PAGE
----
Monday, March 5, 2012

Babysitting Form

by Kelley Lindberg

The Kids With Food Allergies website has just posted a great form you can use for babysitting and drop-off child care. These forms were created by a collaborative effort of Kids With Food Allergies and, and they will help you make sure your babysitter or care-giver has the information they need about your food-allergic child. The forms are free to download and print, so click here to find them: KWFA’s Food Allergy Babysitter and Drop-Off Child Care Form

In addition, here are some tips for preparing your babysitter (and yourself) for a smooth, easy, and reaction-free experience:

·         Preplan meals for both the babysitter and the children. Meals should be cold, not cooked, so that the babysitter doesn’t have to use an oven or stove.

·         Show the babysitter where the safe snacks are. Better yet, put them out on the counter and state “Only these snacks!” Make it clear that the babysitter can’t eat non-safe foods either, since he/she will be touching your children and their playthings.

·         Show them where the phone is. If you don’t have a land-line phone and the sitter doesn’t have his/her own phone, give the babysitter a cell phone so they can call you.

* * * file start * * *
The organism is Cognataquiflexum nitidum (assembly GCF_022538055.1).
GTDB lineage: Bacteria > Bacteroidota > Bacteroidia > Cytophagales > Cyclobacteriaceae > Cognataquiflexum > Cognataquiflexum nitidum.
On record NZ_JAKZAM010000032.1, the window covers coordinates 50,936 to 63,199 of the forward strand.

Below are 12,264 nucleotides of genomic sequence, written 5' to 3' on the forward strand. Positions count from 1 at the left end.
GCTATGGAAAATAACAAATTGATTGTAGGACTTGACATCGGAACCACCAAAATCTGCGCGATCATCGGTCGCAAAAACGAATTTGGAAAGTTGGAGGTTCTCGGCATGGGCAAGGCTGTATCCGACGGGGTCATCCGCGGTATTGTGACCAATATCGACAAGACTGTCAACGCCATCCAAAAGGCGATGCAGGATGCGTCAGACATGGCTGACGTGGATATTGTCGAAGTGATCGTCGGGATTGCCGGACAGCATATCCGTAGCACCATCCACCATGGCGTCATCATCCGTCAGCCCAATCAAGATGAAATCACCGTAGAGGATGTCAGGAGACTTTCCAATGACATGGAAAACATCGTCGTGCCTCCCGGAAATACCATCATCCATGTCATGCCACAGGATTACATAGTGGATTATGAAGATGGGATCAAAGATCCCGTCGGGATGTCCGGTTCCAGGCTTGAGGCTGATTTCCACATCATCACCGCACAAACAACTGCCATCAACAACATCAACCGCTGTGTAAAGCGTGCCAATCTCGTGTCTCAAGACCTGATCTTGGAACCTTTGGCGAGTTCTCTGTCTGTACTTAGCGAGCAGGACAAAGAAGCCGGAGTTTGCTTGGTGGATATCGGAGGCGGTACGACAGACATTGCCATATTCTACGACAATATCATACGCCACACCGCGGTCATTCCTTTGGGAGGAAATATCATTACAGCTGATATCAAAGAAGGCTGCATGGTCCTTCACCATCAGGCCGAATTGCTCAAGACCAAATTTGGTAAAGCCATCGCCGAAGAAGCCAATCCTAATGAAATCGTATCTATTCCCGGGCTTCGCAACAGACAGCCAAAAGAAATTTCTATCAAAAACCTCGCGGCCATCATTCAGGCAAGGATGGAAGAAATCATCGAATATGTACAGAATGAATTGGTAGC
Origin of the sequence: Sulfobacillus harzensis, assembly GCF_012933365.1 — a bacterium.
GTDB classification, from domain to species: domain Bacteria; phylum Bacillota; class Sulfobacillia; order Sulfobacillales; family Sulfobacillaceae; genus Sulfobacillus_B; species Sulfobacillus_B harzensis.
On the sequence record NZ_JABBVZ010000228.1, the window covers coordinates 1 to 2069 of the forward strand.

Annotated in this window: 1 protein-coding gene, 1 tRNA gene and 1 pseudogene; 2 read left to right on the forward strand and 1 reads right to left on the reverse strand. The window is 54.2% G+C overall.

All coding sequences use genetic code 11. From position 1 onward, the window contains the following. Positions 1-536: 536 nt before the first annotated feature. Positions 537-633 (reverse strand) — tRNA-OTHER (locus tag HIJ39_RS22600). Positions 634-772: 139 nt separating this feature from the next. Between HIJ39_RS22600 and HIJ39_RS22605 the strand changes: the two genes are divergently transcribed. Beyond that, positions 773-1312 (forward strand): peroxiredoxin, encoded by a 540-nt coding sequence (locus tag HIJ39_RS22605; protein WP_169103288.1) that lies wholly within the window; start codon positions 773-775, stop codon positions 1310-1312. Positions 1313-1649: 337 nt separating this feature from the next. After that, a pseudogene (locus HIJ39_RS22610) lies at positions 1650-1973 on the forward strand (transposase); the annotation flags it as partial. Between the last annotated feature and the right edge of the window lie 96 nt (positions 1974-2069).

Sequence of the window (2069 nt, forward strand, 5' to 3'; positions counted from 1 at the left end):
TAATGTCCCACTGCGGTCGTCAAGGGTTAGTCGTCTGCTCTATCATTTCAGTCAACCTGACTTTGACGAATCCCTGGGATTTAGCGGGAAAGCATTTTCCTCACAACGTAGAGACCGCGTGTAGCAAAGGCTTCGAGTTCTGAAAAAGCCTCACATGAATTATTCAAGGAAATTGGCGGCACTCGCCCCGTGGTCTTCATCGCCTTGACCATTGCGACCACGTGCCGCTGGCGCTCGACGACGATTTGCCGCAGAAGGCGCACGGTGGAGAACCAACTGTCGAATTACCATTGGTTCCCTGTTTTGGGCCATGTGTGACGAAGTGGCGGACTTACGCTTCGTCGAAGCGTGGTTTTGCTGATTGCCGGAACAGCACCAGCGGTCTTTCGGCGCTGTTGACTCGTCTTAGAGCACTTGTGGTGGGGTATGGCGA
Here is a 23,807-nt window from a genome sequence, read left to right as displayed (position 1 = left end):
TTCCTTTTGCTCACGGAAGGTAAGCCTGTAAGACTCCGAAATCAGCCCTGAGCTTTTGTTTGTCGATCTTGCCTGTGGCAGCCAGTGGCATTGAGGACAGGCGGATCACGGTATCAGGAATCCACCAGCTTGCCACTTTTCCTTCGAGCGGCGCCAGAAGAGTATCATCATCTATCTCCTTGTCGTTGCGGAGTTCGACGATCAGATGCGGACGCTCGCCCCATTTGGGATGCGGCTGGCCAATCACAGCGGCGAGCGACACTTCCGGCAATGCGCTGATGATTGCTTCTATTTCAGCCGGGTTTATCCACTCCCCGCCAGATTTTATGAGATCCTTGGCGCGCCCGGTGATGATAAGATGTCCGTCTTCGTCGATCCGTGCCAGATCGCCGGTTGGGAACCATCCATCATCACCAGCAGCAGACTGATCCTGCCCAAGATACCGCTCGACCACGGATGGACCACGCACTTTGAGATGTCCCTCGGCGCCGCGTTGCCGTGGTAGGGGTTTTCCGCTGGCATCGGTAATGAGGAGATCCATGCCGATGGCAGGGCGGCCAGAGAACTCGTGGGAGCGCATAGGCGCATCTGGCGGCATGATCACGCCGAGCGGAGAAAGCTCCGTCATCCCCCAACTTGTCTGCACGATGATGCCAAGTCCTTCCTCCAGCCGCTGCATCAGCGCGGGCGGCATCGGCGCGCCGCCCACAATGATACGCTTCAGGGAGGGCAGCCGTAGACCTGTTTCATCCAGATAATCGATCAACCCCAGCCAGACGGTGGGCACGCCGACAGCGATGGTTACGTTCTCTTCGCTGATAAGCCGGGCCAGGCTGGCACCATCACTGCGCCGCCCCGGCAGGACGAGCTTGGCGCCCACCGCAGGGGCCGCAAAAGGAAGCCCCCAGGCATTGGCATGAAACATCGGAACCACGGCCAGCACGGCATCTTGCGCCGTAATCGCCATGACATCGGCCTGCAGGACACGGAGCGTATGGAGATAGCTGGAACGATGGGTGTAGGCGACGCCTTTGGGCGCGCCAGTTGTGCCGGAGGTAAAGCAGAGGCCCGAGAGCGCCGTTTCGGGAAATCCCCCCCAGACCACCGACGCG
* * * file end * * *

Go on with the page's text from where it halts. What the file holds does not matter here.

·         Write down your own home address. If the babysitter has to call 911 from a cell phone, caller ID won’t show where she’s calling from, and if she doesn’t know your home address, precious moments can be lost while she hunts for mail or something that shows her where she is.

·         Leave them your phone number, and also the phone number of an alternate contact who you know will be home.

·         Tell the babysitter where you’ll meet him/her and the kids if they have to evacuate for a fire or other emergency.

·         Leave a working flashlight beside the emergency phone number and address, in case there’s a power outage.

·         Explain when and how to administer Benadryl and EpiPens.

·         Leave a detailed note of bedtime routines – time to eat, time to bathe, time to read stories, time to watch TV or movie, time for lights-out. That prevents your children from wheedling or arguing for more.

·         If you want to “try out” a babysitter, invite him/her over to watch the kids while you get something done inside the house. They have to take care of everything, but you are immediately available if there’s a problem. But leave them alone! If you hover, you won’t find out how they handle everything. Use the time to get caught up on scrapbooking, paperwork, some gardening, or whatever.

Many parents are nervous about hiring a babysitter, but remember this: today’s babysitters are growing up in the generation that’s familiar with food allergies. Chances are good they have friends or classmates who are allergic, so they will probably be aware of the seriousness and very willing to work with you. (If not, send them packing, of course!) So with a little extra preparation, and these forms from Kids With Food Allergies, you can make the experience great for everyone involved.

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